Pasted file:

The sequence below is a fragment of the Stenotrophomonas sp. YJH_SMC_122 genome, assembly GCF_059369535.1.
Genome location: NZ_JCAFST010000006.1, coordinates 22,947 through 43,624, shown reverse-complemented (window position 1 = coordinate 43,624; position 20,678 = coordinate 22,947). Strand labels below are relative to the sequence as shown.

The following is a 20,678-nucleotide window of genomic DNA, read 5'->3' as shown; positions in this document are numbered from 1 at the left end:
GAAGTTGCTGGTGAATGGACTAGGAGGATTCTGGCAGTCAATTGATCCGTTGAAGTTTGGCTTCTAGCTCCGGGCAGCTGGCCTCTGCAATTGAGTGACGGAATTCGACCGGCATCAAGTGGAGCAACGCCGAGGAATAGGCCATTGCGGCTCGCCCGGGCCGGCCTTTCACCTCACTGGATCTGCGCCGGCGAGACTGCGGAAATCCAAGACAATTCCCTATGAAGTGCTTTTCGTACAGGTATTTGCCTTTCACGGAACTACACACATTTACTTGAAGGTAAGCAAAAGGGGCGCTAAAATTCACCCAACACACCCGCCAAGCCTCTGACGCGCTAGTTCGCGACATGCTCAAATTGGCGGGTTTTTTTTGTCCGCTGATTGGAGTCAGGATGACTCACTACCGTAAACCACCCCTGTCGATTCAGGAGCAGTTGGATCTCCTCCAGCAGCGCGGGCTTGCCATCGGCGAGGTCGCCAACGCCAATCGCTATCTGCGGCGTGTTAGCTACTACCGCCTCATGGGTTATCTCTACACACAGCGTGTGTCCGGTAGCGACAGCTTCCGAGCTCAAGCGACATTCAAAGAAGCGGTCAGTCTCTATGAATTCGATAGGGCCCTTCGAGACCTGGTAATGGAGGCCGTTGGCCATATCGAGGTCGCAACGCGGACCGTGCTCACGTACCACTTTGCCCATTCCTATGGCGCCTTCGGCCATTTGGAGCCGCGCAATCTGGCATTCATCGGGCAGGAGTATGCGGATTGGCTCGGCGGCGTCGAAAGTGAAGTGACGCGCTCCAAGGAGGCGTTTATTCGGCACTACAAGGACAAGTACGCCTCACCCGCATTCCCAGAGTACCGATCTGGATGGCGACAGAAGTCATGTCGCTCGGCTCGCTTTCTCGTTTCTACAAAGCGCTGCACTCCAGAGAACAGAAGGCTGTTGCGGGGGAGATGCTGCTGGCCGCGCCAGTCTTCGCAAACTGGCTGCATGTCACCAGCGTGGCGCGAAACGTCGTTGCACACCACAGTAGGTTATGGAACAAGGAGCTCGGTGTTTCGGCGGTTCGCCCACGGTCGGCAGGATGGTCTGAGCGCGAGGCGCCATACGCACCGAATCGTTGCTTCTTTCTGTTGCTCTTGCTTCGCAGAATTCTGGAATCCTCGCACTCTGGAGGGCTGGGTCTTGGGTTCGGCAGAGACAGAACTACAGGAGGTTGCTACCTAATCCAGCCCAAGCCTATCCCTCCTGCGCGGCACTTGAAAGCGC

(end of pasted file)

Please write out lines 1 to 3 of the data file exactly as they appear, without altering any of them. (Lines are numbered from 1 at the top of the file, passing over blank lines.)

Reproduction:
The sequence below is a fragment of the Stenotrophomonas sp. YJH_SMC_122 genome, assembly GCF_059369535.1.
Genome location: NZ_JCAFST010000006.1, coordinates 22,947 through 43,624, shown reverse-complemented (window position 1 = coordinate 43,624; position 20,678 = coordinate 22,947). Strand labels below are relative to the sequence as shown.

The following is a 20,678-nucleotide window of genomic DNA, read 5'->3' as shown; positions in this document are numbered from 1 at the left end: